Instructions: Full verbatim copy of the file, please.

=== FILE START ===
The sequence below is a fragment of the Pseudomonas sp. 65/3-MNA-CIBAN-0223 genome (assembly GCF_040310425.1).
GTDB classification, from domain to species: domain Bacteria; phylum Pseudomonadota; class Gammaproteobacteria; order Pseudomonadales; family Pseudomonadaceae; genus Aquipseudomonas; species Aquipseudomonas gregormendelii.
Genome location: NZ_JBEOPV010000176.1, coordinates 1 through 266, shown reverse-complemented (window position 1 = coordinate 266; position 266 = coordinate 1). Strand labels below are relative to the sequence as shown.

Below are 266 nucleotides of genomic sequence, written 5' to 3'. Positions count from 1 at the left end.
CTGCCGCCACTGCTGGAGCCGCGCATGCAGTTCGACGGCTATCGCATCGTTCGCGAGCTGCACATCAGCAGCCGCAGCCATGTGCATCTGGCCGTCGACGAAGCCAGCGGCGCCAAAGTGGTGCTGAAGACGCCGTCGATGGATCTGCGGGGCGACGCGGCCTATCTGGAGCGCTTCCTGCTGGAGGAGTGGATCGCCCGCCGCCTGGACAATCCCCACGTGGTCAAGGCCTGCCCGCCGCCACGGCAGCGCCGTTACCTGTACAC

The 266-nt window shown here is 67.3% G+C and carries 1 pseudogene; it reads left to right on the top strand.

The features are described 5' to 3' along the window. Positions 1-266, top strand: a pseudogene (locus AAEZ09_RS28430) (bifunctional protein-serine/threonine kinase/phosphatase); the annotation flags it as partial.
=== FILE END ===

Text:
The sequence below is a fragment of the Pseudomonas sp. 65/3-MNA-CIBAN-0223 genome (assembly GCF_040310425.1).
GTDB classification, from domain to species: domain Bacteria; phylum Pseudomonadota; class Gammaproteobacteria; order Pseudomonadales; family Pseudomonadaceae; genus Aquipseudomonas; species Aquipseudomonas gregormendelii.
Genome location: NZ_JBEOPV010000176.1, coordinates 1 through 266, shown reverse-complemented (window position 1 = coordinate 266; position 266 = coordinate 1). Strand labels below are relative to the sequence as shown.

Below are 266 nucleotides of genomic sequence, written 5' to 3'. Positions count from 1 at the left end.
CTGCCGCCACTGCTGGAGCCGCGCATGCAGTTCGACGGCTATCGCATCGTTCGCGAGCTGCACATCAGCAGCCGCAGCCATGTGCATCTGGCCGTCGACGAAGCCAGCGGCGCCAAAGTGGTGCTGAAGACGCCGTCGATGGATCTGCGGGGCGACGCGGCCTATCTGGAGCGCTTCCTGCTGGAGGAGTGGATCGCCCGCCGCCTGGACAATCCCCACGTGGTCAAGGCCTGCCCGCCGCCACGGCAGCGCCGTTACCTGTACAC

The 266-nt window shown here is 67.3% G+C and carries 1 pseudogene; it reads left to right on the top strand.

The features are described 5' to 3' along the window. Positions 1-266, top strand: a pseudogene (locus AAEZ09_RS28430) (bifunctional protein-serine/threonine kinase/phosphatase); the annotation flags it as partial.